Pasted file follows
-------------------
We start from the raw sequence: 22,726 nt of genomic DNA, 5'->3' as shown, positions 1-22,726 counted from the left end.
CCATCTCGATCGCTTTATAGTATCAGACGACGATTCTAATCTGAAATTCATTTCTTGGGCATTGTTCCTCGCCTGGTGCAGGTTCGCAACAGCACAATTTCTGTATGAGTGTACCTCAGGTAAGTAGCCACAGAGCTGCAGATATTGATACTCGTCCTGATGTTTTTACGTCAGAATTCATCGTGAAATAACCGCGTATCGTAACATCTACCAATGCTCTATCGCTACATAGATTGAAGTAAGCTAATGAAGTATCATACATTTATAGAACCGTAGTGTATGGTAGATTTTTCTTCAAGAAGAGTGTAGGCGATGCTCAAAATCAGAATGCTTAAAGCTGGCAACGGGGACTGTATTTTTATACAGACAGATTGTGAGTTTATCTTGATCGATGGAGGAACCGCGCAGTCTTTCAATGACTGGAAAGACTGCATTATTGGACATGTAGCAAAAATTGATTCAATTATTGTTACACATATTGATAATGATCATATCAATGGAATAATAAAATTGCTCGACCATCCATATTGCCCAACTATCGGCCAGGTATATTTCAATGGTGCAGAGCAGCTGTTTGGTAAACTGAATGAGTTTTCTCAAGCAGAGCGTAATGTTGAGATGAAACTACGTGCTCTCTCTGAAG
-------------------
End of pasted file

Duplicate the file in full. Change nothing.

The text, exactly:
We start from the raw sequence: 22,726 nt of genomic DNA, 5'->3' as shown, positions 1-22,726 counted from the left end.
CCATCTCGATCGCTTTATAGTATCAGACGACGATTCTAATCTGAAATTCATTTCTTGGGCATTGTTCCTCGCCTGGTGCAGGTTCGCAACAGCACAATTTCTGTATGAGTGTACCTCAGGTAAGTAGCCACAGAGCTGCAGATATTGATACTCGTCCTGATGTTTTTACGTCAGAATTCATCGTGAAATAACCGCGTATCGTAACATCTACCAATGCTCTATCGCTACATAGATTGAAGTAAGCTAATGAAGTATCATACATTTATAGAACCGTAGTGTATGGTAGATTTTTCTTCAAGAAGAGTGTAGGCGATGCTCAAAATCAGAATGCTTAAAGCTGGCAACGGGGACTGTATTTTTATACAGACAGATTGTGAGTTTATCTTGATCGATGGAGGAACCGCGCAGTCTTTCAATGACTGGAAAGACTGCATTATTGGACATGTAGCAAAAATTGATTCAATTATTGTTACACATATTGATAATGATCATATCAATGGAATAATAAAATTGCTCGACCATCCATATTGCCCAACTATCGGCCAGGTATATTTCAATGGTGCAGAGCAGCTGTTTGGTAAACTGAATGAGTTTTCTCAAGCAGAGCGTAATGTTGAGATGAAACTACGTGCTCTCTCTGAAG